Health + Wellness

Supportive Wife Helps Diabetic Husband Lose 100+ Pounds

type 2 diabetes

This article was sponsored by Bayer.

When Brandon Lewis was told that he was prediabetic, the news went in one ear and out the other. In fact, the Dallas-based comedian and actor kept the news from his wife, Seckeita, and took a two-year hiatus from seeing his doctor.

He didn’t return to the doctor until two years later, though it wasn’t by choice. By this time, Lewis was experiencing the tell-tale diabetes symptoms (unquenchable thirst and frequent urination). However, it wasn’t until he began feeling really sick during the filming of his first project, a movie called “Jerico”, that he decided to reluctantly return to the doctor.

This time around, the diagnosis was type-2 diabetes and high blood pressure.

“When he said, ‘You have type 2 diabetes,’ it just hit me,” Lewis shares. “When he told me I’d have to be on medication for my heart and kidneys, it took everything in me to keep from tearing up.”

Lewis is currently on a host of medications to help him control his diabetes, high blood pressure, and A1C. These medications also prevent him from having any complications with his kidneys, which is something that Lewis knows all too well.

RELATED: Day 1: Just Been Diagnosed with Diabetes

About two years ago, his mother was diagnosed with stage 3 chronic kidney disease and is currently border lining stage 4 due to her uncontrolled diabetes and a failure to keep her A1C under control.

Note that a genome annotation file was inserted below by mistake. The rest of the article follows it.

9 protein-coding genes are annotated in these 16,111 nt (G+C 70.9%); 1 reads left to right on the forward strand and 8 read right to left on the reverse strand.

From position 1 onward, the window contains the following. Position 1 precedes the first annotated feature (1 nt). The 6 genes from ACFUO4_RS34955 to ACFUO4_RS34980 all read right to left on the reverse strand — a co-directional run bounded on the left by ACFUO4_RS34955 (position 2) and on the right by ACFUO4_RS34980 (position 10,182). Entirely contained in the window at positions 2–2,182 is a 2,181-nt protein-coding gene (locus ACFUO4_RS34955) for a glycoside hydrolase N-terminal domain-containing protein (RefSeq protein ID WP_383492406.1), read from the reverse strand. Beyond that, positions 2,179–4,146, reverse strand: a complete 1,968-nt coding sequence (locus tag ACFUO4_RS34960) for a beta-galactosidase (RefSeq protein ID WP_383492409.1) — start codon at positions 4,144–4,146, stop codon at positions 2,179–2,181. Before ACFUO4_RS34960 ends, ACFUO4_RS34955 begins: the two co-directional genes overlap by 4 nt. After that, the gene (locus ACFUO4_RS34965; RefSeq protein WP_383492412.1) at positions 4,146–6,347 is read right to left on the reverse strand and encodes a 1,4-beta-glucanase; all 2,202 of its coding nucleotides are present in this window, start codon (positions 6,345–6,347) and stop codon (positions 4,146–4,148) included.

The American Heart Association Know Diabetes by Heart Ambassador also lost his father two months ago due to complications from cancer.

“He was in complete renal failure [and] on dialysis for maybe the last eight years of his life,” Lewis shares.

Lewis is now more determined than ever to not let the disease control his fate, so he decided to make the first step toward turning his health around. This meant losing weight and changing his diet, which consisted of three sodas a day. Fortunately, he has a supportive wife who was ready to take on the challenge with him, motivate him and hold him accountable.

“I couldn’t do it alone,” Lewis says. “I needed someone to remind me to take my medicine, to hold me accountable when I was too scared to hold myself accountable.”

“It takes two people who are trying to do it together to push the other one,” Seckeita, a film and marketing director, adds. “You have to not

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